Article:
|AMD A10-6800K APU Richland Processor|
|Reviews - Featured Reviews: Processors|
|Written by Hank Tolman|
|Wednesday, 05 June 2013|
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Processor Testing Methodology
Richland is the next generation of APUs from AMD and follows Trinity in that role. Because of that, I have included the flagship Trinity processor in this review; the A10-5800K. Throughout the testing process, we will be able to see what kind of improvements the better yields and instructions have given the new APUs. As of this writing, the closest Intel processor to the A10-6800K and A10-6700 APUs that I have on hand, in terms of price and performance, is the Core i3-3220. I'll be comparing the i3-3220 to the new APUs so that we can see exactly where they stand. Of course, when the lower range of Haswell CPUs are released, we will have to revisit the comparisons.
While I did overclock the A10-6800K and run some tests at the overclocked speeds, I will only be included those results in the overclocking section of this review. The A10-6700, as a locked processor, was not intended to be overclocked, and I haven't included any results from overclocking the slower of the two APUs.The question on everyone's mind, of course, is whether or not the new series of APUs can play games; especially the latest titles available now. Because of that, I'll be specifically answering that question by using an array of GPU synthetic benchmarks and two of the newest games. I've used the HD2500 graphics on the i3-3220 for comparison, but since that's really no competition I also included a GT 630 for low end discrete comparison. Unfortunately I didn't have a GPU between the GT 630 and the Radeon HD 7850 on hand to test with. I added in results from the Radeon HD 7850 and the GTX 660Ti just to show was a little more juice can provide. At around $150, the Radeon HD 7850 could be a great match up for a Richland APU.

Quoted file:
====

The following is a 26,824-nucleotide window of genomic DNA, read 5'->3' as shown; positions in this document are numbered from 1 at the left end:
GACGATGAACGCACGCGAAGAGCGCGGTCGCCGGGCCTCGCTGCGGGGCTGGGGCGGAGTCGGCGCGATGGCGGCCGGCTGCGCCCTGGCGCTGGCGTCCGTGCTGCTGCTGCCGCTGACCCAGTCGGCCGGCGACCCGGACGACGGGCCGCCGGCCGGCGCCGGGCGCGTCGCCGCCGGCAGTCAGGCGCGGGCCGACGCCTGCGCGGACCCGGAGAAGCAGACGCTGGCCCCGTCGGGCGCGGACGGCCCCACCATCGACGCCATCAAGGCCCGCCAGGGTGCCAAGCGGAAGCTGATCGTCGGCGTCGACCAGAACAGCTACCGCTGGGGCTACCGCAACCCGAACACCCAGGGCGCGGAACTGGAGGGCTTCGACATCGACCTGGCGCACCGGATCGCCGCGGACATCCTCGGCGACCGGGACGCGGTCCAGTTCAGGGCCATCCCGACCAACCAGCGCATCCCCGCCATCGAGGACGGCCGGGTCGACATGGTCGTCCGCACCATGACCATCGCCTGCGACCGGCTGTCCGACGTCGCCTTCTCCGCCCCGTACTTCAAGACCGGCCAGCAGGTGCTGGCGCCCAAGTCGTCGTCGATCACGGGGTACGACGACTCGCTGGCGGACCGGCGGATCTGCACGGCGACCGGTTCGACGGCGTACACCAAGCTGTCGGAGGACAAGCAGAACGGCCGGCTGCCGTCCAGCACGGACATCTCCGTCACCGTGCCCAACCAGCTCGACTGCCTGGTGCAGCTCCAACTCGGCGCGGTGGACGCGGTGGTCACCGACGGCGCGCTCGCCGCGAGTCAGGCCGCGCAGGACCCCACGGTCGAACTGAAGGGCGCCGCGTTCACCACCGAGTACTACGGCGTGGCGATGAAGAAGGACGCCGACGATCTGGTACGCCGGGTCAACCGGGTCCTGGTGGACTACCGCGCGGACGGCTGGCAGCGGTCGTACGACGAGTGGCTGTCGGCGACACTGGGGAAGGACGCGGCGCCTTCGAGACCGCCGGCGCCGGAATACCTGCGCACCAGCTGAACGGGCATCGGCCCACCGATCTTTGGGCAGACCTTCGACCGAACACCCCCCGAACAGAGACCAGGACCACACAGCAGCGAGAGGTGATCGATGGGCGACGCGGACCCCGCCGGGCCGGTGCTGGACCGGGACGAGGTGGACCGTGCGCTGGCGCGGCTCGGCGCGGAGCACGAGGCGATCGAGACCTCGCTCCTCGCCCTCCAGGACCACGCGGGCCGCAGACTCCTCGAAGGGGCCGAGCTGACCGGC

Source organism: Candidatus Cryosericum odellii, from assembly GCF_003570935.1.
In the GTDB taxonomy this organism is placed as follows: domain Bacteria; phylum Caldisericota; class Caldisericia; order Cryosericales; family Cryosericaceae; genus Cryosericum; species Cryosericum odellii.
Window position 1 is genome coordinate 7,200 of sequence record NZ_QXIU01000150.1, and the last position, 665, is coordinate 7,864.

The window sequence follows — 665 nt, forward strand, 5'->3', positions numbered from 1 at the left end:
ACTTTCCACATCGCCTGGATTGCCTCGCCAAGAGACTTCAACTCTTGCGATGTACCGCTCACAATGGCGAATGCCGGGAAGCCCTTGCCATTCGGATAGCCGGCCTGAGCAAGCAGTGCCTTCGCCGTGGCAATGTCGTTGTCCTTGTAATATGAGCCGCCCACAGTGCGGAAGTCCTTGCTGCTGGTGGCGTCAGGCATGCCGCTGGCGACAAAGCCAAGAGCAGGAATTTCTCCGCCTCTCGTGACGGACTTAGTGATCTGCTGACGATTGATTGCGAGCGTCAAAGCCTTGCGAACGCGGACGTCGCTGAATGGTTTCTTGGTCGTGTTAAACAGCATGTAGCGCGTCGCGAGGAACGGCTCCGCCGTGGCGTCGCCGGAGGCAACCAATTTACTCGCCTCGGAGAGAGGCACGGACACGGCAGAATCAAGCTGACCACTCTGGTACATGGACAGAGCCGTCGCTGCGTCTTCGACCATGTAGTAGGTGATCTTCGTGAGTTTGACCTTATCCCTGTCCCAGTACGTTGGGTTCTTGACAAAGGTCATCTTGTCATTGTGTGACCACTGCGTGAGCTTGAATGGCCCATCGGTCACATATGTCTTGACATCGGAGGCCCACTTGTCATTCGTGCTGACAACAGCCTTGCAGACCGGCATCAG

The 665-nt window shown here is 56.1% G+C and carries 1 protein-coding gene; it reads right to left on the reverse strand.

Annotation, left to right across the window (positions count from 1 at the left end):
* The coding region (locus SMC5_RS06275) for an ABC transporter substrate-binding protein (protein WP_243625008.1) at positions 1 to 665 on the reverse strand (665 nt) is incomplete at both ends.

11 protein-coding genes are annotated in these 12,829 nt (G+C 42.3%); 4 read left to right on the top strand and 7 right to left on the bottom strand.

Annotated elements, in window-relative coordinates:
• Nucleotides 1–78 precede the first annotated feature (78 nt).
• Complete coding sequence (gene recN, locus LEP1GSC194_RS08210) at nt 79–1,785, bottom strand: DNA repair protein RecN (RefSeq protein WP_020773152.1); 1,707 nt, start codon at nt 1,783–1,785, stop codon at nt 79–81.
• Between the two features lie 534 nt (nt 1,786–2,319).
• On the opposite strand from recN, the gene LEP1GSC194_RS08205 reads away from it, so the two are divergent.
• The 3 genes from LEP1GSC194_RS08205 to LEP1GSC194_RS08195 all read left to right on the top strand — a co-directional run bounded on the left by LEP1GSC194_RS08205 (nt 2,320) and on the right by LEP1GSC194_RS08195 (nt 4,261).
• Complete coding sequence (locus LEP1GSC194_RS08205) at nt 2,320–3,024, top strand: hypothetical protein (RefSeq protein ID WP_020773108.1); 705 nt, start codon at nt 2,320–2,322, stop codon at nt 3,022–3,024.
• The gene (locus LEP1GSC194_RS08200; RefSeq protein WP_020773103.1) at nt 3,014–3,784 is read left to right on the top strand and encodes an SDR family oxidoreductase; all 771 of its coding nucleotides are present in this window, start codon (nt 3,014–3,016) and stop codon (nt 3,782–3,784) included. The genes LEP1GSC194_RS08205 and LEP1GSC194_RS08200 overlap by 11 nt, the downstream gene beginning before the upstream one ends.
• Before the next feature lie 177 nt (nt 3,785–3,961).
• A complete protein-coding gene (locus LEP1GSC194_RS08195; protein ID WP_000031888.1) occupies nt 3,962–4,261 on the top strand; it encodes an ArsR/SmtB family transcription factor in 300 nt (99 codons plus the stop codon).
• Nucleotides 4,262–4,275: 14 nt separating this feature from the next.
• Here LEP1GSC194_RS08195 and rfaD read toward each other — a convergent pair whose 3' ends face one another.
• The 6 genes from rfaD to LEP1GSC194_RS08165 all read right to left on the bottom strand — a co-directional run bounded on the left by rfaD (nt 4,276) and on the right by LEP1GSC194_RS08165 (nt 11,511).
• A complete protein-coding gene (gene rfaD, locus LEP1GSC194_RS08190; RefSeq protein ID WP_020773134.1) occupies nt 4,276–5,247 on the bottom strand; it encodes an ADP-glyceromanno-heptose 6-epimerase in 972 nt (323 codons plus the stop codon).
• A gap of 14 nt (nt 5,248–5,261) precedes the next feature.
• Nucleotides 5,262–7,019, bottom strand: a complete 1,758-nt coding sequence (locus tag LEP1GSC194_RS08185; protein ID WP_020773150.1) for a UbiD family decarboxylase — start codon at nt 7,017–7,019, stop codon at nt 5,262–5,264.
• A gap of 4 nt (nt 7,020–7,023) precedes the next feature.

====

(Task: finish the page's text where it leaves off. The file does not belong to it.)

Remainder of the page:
Intel Z77 Express Test Platform
AMD FM2 A-Series Platform